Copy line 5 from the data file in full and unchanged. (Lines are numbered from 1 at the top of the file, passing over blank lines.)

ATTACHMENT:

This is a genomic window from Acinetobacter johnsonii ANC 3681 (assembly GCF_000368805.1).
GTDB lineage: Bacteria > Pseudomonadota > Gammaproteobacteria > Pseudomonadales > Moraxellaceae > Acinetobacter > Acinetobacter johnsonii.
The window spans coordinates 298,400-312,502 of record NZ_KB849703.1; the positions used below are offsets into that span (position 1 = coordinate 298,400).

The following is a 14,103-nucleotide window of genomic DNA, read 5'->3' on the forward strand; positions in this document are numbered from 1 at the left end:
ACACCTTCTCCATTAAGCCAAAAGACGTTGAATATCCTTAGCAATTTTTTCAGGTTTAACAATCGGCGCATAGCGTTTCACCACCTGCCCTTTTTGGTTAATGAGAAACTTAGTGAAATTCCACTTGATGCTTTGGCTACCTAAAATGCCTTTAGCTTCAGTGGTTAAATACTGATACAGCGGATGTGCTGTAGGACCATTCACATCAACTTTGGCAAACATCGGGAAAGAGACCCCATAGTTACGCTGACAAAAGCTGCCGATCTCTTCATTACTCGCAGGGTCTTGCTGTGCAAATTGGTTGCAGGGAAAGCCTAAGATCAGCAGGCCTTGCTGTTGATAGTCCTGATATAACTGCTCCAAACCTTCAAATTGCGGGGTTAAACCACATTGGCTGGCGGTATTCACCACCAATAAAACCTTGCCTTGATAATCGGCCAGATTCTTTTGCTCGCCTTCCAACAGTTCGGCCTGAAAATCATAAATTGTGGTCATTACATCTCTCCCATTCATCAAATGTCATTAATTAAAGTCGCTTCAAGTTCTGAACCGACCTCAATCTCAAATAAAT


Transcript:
ACACCTTCTCCATTAAGCCAAAAGACGTTGAATATCCTTAGCAATTTTTTCAGGTTTAACAATCGGCGCATAGCGTTTCACCACCTGCCCTTTTTGGTTAATGAGAAACTTAGTGAAATTCCACTTGATGCTTTGGCTACCTAAAATGCCTTTAGCTTCAGTGGTTAAATACTGATACAGCGGATGTGCTGTAGGACCATTCACATCAACTTTGGCAAACATCGGGAAAGAGACCCCATAGTTACGCTGACAAAAGCTGCCGATCTCTTCATTACTCGCAGGGTCTTGCTGTGCAAATTGGTTGCAGGGAAAGCCTAAGATCAGCAGGCCTTGCTGTTGATAGTCCTGATATAACTGCTCCAAACCTTCAAATTGCGGGGTTAAACCACATTGGCTGGCGGTATTCACCACCAATAAAACCTTGCCTTGATAATCGGCCAGATTCTTTTGCTCGCCTTCCAACAGTTCGGCCTGAAAATCATAAATTGTGGTCATTACATCTCTCCCATTCATCAAATGTCATTAATTAAAGTCGCTTCAAGTTCTGAACCGACCTCAATCTCAAATAAAT